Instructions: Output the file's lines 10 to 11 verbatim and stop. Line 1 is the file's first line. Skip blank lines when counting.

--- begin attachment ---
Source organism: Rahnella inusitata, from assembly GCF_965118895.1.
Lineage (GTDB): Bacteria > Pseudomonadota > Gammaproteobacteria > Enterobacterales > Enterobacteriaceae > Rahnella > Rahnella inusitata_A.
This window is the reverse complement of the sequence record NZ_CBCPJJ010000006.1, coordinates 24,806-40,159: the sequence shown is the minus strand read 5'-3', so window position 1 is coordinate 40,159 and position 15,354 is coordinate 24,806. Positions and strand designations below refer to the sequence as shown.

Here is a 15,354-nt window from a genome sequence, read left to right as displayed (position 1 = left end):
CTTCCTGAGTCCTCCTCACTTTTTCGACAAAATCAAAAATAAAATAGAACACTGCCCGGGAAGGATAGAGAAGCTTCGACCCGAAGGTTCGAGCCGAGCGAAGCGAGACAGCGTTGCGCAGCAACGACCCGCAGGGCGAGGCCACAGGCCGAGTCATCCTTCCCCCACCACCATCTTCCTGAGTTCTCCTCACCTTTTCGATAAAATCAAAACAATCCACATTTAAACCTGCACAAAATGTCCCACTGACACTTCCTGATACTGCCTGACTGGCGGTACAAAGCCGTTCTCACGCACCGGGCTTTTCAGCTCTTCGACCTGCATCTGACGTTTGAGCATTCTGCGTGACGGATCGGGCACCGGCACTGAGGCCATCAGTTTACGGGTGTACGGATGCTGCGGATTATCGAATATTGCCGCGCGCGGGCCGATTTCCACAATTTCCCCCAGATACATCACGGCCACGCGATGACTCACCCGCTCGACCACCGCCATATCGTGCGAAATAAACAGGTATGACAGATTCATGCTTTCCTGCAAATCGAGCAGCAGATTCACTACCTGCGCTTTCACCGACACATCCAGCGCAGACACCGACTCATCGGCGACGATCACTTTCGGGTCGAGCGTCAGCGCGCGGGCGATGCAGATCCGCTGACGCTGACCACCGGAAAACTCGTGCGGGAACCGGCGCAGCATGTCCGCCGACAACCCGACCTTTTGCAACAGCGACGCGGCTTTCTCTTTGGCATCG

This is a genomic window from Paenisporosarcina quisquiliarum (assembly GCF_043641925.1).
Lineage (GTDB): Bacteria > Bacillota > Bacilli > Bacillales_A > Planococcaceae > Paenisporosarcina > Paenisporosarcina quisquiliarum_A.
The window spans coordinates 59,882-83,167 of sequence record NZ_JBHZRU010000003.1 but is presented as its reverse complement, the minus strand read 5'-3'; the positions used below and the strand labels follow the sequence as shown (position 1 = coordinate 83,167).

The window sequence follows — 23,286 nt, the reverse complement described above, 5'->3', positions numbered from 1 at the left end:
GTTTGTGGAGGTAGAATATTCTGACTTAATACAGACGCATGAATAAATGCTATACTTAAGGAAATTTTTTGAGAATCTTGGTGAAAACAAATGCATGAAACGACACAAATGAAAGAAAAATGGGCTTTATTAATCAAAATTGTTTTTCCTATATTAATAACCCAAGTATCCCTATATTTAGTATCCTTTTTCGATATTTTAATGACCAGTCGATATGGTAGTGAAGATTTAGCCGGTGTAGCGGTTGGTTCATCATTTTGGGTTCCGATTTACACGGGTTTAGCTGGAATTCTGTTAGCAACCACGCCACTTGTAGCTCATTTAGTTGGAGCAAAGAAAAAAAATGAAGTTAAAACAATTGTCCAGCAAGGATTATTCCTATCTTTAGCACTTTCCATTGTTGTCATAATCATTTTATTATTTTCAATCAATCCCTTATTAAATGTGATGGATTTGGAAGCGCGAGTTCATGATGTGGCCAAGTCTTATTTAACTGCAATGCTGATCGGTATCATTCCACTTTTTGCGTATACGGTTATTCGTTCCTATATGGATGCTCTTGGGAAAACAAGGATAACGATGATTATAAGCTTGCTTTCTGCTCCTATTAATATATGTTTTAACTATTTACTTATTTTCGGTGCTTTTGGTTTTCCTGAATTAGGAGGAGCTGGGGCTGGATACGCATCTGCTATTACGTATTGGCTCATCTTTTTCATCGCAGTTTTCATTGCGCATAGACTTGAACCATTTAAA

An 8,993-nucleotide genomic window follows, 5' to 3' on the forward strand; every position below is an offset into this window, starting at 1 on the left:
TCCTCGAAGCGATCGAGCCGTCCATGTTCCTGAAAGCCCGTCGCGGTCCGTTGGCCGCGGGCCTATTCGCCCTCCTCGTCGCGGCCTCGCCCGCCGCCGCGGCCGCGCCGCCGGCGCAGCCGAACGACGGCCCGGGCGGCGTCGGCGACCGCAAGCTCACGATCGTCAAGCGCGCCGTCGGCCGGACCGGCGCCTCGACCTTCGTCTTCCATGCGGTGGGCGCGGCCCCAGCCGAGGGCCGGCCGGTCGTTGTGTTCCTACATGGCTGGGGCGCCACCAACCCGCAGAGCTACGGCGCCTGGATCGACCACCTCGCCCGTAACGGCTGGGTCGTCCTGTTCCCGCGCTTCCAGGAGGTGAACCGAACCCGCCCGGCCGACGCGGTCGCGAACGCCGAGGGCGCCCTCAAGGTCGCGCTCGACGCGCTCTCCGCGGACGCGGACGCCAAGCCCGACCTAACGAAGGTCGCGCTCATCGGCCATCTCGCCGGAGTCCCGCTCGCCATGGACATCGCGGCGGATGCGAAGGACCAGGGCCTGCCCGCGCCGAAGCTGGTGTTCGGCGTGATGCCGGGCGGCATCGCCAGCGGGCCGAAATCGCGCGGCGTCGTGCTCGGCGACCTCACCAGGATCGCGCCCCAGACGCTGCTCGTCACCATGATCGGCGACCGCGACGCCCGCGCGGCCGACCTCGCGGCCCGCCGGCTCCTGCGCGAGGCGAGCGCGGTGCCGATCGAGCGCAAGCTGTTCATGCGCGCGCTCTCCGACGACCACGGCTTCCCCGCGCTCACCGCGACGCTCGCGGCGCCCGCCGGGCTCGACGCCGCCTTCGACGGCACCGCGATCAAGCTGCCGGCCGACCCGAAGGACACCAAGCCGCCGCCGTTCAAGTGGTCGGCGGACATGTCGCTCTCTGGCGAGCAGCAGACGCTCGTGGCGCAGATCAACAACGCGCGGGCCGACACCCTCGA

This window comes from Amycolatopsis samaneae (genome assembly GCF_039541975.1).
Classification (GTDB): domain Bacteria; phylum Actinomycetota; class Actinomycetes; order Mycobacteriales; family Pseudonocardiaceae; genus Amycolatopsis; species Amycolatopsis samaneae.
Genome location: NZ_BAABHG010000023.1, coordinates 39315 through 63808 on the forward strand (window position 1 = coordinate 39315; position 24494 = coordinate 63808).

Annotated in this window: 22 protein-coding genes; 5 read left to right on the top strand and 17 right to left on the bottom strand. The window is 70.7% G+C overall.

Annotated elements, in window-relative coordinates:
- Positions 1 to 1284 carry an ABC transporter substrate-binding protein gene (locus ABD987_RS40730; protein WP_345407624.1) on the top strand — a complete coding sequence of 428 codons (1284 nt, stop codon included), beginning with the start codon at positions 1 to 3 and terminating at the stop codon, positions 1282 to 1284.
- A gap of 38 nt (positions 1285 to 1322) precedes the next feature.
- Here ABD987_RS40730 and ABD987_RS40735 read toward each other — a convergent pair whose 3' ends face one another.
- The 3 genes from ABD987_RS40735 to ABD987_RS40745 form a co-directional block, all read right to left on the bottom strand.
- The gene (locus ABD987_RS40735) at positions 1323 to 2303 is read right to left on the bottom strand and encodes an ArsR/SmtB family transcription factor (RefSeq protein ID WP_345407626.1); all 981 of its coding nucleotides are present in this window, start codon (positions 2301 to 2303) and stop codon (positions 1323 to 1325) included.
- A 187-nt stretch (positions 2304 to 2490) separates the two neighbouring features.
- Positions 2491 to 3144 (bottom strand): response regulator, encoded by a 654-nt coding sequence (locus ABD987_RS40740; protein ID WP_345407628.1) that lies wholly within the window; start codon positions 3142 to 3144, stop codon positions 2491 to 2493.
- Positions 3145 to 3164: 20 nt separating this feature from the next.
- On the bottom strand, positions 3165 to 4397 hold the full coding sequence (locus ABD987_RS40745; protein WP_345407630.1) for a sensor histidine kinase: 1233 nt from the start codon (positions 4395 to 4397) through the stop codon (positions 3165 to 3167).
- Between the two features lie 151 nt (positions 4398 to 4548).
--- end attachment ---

GTTTGTGGAGGTAGAATATTCTGACTTAATACAGACGCATGAATAAATGCTATACTTAAGGAAATTTTTTGAGAATCTTGGTGAAAACAAATGCATGAAACGACACAAATGAAAGAAAAATGGGCTTTATTAATCAAAATTGTTTTTCCTATATTAATAACCCAAGTATCCCTATATTTAGTATCCTTTTTCGATATTTTAATGACCAGTCGATATGGTAGTGAAGATTTAGCCGGTGTAGCGGTTGGTTCATCATTTTGGGTTCCGATTTACACGGGTTTAGCTGGAATTCTGTTAGCAACCACGCCACTTGTAGCTCATTTAGTTGGAGCAAAGAAAAAAAATGAAGTTAAAACAATTGTCCAGCAAGGATTATTCCTATCTTTAGCACTTTCCATTGTTGTCATAATCATTTTATTATTTTCAATCAATCCCTTATTAAATGTGATGGATTTGGAAGCGCGAGTTCATGATGTGGCCAAGTCTTATTTAACTGCAATGCTGATCGGTATCATTCCACTTTTTGCGTATACGGTTATTCGTTCCTATATGGATGCTCTTGGGAAAACAAGGATAACGATGATTATAAGCTTGCTTTCTGCTCCTATTAATATATGTTTTAACTATTTACTTATTTTCGGTGCTTTTGGTTTTCCTGAATTAGGAGGAGCTGGGGCTGGATACGCATCTGCTATTACGTATTGGCTCATCTTTTTCATCGCAGTTTTCATTGCGCATAGACTTGAACCATTTAAA

An 8,993-nucleotide genomic window follows, 5' to 3' on the forward strand; every position below is an offset into this window, starting at 1 on the left: